SafeZone, also known as Avastium, is a forked (or modified) version of Google’s Chromium open-source browser. Google’s Project Zero security research team identified a flaw within these code modifications and first alerted Avast on Dec. 18, 2015—giving the company a 90-day window to fix the bug before exposing it publicly.
Once Avast issued a patch on Feb. 3, 2016 — well prior to the imposed deadline — Google released its findings on its security research blog. According to blog author and case researcher Tavis Ormandy, computer or device owners who installed SafeZone as part of Avast’s premium security software suites had been vulnerable to an attack even if they had never used that particular browser.
Indeed, the security alert warned that if an unpatched SafeZone user visits a malicious URL using any web browser, he [the hacker] can launch Avastium and take complete control of it; reading files, cookies, passwords, everything. He can even take control of authenticated sessions and read email, interact with online banking, etc.”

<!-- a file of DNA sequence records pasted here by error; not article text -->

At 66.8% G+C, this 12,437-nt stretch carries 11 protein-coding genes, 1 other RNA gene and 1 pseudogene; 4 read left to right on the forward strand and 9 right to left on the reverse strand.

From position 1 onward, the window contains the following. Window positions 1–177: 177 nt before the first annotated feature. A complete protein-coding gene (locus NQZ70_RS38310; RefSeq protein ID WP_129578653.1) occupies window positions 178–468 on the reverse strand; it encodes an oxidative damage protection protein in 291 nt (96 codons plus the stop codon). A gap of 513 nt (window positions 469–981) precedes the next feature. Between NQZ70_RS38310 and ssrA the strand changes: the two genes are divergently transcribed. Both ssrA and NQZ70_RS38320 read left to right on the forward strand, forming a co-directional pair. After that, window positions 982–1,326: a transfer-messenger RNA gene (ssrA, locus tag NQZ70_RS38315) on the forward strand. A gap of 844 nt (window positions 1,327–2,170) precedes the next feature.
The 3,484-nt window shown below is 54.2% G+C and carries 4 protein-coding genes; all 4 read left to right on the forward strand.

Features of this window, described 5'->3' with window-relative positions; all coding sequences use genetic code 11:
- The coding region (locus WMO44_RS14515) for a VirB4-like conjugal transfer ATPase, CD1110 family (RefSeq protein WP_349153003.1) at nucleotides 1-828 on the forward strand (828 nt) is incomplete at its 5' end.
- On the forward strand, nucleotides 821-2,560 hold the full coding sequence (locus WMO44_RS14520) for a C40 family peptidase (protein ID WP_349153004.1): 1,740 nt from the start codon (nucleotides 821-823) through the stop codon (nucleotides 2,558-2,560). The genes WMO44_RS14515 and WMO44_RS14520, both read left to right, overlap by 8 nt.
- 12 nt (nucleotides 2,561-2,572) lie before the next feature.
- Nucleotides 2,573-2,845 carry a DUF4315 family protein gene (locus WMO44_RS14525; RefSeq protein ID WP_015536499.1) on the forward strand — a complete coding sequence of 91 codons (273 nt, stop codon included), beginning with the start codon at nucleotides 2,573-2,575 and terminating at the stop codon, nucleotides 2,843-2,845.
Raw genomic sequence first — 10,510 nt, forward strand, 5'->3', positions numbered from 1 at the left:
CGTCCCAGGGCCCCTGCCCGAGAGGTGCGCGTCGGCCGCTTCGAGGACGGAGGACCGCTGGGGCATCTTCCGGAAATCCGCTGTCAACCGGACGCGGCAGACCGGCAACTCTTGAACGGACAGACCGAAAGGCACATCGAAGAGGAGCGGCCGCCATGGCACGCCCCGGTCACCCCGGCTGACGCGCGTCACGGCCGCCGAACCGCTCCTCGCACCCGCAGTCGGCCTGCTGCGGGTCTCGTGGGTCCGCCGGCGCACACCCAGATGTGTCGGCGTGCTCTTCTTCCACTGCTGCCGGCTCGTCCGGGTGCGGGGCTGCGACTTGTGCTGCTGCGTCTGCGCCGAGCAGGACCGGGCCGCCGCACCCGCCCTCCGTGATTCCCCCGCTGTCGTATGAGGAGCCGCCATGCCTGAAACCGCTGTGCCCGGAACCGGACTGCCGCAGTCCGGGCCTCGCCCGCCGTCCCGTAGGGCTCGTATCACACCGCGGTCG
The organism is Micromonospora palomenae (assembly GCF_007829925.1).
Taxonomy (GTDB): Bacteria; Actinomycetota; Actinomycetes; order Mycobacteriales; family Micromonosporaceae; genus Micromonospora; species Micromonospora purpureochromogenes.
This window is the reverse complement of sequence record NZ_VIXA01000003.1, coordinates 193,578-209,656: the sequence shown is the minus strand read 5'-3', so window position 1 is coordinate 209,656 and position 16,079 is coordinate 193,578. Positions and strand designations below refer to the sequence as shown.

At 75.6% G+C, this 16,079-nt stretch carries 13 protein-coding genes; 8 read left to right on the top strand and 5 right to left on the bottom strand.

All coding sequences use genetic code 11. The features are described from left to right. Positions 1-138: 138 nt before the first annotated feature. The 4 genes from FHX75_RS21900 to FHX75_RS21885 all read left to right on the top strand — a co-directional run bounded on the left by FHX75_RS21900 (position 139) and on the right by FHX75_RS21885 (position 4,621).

Some industry observers have suggested that Google’s Project Zero research team may be concentrating its time and resources on examining companies whose products are derivatives of Google’s open-source code (case in point: Comodo). A potential motivation for this is to shield Google from any potential legal claims that its foundational source code is in part to blame for a future zero-day attack, suggested Rob Enderle, principal analyst at IT analyst firm Enderle Group, in an interview with SCMagazine.com.
“They do have an interest in making sure that derivative products are not compromised because of something Google did, as there would be inherent liability, whether they give the product away for free or not,” said Enderle, explaining that Google is trying to polish up a spotty reputation for security. It should be noted, however, that Google specifically emphasized in its blog post that its Chromium browser does not feature this discovered vulnerability and that Avast’s modifications directly created the bug.
Enderle also said that Avast’s response time to Google’s private vulnerability disclosure was “not horrible.” However, had a bad actor been able to exploit the vulnerability, nothing short of a 15-minute mitigation would have been acceptable. Responding in less than two months’ time is “better than it has been in the past—certainly the late ’90s and 2000s, but in this age we measure [mitigation] speed a whole lot differently. It’s actually measured in minutes and hours, not days and months,” said Enderle.